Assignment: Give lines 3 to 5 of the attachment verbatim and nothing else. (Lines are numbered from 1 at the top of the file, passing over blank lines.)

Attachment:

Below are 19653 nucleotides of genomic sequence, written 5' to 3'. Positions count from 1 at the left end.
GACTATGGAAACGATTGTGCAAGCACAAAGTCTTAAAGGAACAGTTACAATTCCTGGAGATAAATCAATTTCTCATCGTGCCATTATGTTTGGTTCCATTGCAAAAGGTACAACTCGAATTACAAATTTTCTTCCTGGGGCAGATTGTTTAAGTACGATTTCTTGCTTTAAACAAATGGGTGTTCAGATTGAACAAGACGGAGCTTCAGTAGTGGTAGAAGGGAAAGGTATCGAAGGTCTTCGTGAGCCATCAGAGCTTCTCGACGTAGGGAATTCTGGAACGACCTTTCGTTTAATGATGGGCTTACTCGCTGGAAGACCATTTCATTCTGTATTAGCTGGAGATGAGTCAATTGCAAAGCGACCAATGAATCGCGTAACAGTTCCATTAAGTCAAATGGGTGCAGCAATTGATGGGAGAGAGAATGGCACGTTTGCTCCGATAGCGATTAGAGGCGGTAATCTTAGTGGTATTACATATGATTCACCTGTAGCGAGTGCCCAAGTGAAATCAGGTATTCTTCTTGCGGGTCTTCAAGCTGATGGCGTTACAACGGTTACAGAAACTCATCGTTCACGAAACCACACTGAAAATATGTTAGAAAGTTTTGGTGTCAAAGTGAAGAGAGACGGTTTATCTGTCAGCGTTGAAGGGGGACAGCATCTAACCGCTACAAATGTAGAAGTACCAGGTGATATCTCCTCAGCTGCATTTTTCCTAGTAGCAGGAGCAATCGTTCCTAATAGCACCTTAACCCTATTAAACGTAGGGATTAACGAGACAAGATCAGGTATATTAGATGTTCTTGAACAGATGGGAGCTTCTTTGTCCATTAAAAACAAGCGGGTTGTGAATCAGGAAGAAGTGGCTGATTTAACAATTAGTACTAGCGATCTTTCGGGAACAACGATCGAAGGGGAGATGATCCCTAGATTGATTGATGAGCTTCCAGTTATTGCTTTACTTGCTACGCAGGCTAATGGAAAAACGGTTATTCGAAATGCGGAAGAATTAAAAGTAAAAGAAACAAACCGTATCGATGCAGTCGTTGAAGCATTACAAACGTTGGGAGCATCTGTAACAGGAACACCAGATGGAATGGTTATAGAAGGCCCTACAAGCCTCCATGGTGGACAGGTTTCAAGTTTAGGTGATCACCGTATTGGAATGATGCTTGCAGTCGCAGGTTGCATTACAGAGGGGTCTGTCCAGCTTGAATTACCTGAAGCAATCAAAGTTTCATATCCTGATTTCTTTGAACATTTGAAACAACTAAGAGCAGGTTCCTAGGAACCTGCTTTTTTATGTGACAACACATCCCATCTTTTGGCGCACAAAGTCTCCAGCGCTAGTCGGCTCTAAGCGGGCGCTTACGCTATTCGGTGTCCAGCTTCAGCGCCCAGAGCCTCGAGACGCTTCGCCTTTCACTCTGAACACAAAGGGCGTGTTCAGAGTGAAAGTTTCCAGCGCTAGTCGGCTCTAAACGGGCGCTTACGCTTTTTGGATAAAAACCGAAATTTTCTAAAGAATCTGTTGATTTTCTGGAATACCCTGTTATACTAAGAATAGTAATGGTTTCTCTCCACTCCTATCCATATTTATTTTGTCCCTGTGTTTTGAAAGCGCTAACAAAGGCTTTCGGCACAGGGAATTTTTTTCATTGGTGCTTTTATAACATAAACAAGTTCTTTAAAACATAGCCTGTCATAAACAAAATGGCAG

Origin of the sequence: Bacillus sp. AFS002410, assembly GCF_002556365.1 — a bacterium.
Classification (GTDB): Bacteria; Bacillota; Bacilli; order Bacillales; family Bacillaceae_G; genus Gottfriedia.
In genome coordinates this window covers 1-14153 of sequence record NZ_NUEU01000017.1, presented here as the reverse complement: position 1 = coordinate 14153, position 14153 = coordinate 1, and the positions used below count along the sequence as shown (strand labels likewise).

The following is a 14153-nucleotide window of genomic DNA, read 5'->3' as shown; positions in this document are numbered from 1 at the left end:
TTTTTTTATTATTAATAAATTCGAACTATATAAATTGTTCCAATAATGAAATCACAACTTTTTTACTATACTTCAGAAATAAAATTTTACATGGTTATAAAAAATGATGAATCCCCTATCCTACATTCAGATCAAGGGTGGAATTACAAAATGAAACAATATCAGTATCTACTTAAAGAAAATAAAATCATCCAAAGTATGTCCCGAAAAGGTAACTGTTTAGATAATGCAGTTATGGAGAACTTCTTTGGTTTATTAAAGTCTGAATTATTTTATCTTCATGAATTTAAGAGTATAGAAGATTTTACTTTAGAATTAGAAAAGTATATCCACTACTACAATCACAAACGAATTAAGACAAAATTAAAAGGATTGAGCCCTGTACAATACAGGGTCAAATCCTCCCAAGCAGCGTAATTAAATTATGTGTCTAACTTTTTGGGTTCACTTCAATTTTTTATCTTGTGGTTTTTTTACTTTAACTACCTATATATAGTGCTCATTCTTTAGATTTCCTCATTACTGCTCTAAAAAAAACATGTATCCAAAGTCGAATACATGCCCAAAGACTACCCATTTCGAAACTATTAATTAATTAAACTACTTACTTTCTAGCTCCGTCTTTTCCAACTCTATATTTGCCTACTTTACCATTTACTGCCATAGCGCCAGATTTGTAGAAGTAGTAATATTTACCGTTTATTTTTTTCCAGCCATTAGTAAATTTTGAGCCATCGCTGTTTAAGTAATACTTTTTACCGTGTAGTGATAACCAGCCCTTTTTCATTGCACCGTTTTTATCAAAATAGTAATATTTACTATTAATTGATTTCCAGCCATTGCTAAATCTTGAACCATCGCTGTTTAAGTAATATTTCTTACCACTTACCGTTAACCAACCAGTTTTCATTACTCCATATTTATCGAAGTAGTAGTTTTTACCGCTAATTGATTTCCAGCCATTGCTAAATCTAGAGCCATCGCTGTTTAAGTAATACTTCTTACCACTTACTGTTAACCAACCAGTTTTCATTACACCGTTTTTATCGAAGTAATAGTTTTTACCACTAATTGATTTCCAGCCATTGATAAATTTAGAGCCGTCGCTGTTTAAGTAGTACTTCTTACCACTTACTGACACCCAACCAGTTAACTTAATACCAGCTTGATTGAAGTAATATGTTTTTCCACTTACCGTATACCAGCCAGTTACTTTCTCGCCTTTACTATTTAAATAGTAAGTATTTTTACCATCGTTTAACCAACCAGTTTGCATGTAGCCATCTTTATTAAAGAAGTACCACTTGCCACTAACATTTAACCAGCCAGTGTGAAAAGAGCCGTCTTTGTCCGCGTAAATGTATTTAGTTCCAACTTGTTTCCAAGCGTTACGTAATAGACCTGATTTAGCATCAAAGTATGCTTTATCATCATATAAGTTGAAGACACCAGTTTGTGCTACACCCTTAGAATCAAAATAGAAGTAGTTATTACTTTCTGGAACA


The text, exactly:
Origin of the sequence: Bacillus sp. AFS002410, assembly GCF_002556365.1 — a bacterium.
Classification (GTDB): Bacteria; Bacillota; Bacilli; order Bacillales; family Bacillaceae_G; genus Gottfriedia.
In genome coordinates this window covers 1-14153 of sequence record NZ_NUEU01000017.1, presented here as the reverse complement: position 1 = coordinate 14153, position 14153 = coordinate 1, and the positions used below count along the sequence as shown (strand labels likewise).